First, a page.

To slow the spread of COVID-19, Americans are now being encouraged to wear cloth face masks when leaving their homes, particularly when venturing out to places where social distancing is difficult. But with masks already in short supply even for health care workers, what’s the average Joe or Jane to do?
Make your own.
The Centers for Disease Control and Prevention has posted handy how-to instructions both for folks with sewing machines, and those without. Surgeon General Jerome Adams has gone one better, demonstrating via video how to create a no-sew mask out of common household items, such as an old T-shirt and rubber bands.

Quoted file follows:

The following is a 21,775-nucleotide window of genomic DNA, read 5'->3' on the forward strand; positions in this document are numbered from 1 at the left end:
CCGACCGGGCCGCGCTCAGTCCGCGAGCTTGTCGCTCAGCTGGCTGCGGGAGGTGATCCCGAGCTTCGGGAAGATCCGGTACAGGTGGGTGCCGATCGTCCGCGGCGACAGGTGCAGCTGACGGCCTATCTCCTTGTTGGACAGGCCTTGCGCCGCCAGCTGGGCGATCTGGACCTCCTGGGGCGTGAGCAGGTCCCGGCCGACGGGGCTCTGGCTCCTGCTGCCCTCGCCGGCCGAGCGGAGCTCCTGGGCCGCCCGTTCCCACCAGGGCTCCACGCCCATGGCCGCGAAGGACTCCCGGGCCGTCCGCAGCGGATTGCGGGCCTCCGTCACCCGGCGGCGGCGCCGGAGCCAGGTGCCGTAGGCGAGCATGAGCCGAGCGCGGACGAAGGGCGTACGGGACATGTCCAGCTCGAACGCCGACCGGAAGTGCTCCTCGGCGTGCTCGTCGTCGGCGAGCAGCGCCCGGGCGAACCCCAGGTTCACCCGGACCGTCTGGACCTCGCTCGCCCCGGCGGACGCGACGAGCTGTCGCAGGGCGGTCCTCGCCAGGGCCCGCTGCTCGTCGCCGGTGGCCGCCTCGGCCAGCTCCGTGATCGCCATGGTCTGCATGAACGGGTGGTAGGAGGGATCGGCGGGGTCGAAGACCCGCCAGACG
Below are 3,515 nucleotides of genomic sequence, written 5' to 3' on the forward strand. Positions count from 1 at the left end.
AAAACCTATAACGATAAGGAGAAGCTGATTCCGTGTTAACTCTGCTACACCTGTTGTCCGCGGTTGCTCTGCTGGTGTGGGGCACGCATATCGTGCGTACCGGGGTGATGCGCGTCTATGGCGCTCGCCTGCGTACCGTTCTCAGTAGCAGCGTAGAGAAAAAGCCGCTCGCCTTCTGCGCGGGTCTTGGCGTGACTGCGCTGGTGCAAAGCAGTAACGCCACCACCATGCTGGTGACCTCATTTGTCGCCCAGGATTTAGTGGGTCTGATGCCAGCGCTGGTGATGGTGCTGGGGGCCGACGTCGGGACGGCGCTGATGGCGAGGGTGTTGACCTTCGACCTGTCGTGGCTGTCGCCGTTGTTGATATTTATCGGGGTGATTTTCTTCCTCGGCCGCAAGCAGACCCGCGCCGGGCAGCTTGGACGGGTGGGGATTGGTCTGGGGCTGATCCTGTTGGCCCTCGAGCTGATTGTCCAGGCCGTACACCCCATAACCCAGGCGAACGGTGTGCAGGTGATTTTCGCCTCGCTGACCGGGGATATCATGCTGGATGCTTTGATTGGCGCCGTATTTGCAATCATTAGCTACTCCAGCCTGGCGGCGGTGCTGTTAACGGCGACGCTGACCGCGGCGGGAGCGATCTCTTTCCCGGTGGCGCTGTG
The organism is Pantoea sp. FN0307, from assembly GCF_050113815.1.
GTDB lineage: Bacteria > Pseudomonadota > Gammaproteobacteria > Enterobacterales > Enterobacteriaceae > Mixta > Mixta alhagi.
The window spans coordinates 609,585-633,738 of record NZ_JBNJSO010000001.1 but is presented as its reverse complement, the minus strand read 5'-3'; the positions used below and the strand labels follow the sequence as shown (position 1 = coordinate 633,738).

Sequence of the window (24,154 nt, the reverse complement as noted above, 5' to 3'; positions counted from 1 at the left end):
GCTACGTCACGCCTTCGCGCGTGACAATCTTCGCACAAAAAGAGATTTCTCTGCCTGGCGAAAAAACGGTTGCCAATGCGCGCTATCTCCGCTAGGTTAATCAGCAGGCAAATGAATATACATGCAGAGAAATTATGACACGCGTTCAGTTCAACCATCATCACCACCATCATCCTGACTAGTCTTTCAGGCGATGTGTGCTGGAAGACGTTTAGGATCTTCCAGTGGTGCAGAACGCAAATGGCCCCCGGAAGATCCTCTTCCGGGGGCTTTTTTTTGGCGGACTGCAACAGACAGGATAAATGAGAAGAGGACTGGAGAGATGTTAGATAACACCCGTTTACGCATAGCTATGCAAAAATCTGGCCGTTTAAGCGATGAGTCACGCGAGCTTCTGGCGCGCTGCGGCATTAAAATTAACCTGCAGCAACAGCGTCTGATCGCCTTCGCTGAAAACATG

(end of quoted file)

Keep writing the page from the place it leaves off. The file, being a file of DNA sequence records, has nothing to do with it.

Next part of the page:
The fabric used should be suitable for machine washing and drying, and masks should routinely be run through the laundry if worn frequently.
The CDC also has guidelines for how to correctly wear a cloth mask, noting that the coverings should never be placed on children under the age of 2, or worn by anyone who already has trouble breathing.
According to the CDC, a mask should:
—Fit snugly but comfortably against the side of the face
—Be secured with ties or ear loops
—Include multiple layers of fabric
—Allow for breathing without restriction